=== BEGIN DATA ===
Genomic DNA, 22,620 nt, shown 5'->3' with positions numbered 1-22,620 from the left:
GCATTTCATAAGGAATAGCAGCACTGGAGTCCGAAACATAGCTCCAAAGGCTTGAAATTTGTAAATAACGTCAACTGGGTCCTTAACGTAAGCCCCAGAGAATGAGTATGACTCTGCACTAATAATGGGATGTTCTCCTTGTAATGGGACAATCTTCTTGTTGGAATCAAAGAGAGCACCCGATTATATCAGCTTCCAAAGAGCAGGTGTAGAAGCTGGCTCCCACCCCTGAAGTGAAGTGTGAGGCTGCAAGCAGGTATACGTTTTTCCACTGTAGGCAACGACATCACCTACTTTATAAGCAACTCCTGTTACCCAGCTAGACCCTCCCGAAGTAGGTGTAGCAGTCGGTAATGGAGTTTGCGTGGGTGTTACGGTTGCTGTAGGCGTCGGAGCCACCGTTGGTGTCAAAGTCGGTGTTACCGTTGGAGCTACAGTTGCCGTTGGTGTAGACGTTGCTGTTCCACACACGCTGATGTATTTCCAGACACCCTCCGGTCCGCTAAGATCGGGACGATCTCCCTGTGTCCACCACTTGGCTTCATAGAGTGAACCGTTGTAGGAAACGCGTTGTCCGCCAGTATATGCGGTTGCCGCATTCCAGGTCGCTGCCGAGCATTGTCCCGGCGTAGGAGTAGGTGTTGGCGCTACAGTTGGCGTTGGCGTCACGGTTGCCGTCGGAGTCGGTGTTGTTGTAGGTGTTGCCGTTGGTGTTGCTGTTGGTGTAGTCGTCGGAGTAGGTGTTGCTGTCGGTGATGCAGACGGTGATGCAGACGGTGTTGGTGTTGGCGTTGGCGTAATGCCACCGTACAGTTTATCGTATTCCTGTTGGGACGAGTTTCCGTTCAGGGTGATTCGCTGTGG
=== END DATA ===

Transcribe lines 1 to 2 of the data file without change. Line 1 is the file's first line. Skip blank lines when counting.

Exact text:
Genomic DNA, 22,620 nt, shown 5'->3' with positions numbered 1-22,620 from the left:
GCATTTCATAAGGAATAGCAGCACTGGAGTCCGAAACATAGCTCCAAAGGCTTGAAATTTGTAAATAACGTCAACTGGGTCCTTAACGTAAGCCCCAGAGAATGAGTATGACTCTGCACTAATAATGGGATGTTCTCCTTGTAATGGGACAATCTTCTTGTTGGAATCAAAGAGAGCACCCGATTATATCAGCTTCCAAAGAGCAGGTGTAGAAGCTGGCTCCCACCCCTGAAGTGAAGTGTGAGGCTGCAAGCAGGTATACGTTTTTCCACTGTAGGCAACGACATCACCTACTTTATAAGCAACTCCTGTTACCCAGCTAGACCCTCCCGAAGTAGGTGTAGCAGTCGGTAATGGAGTTTGCGTGGGTGTTACGGTTGCTGTAGGCGTCGGAGCCACCGTTGGTGTCAAAGTCGGTGTTACCGTTGGAGCTACAGTTGCCGTTGGTGTAGACGTTGCTGTTCCACACACGCTGATGTATTTCCAGACACCCTCCGGTCCGCTAAGATCGGGACGATCTCCCTGTGTCCACCACTTGGCTTCATAGAGTGAACCGTTGTAGGAAACGCGTTGTCCGCCAGTATATGCGGTTGCCGCATTCCAGGTCGCTGCCGAGCATTGTCCCGGCGTAGGAGTAGGTGTTGGCGCTACAGTTGGCGTTGGCGTCACGGTTGCCGTCGGAGTCGGTGTTGTTGTAGGTGTTGCCGTTGGTGTTGCTGTTGGTGTAGTCGTCGGAGTAGGTGTTGCTGTCGGTGATGCAGACGGTGATGCAGACGGTGTTGGTGTTGGCGTTGGCGTAATGCCACCGTACAGTTTATCGTATTCCTGTTGGGACGAGTTTCCGTTCAGGGTGATTCGCTGTGG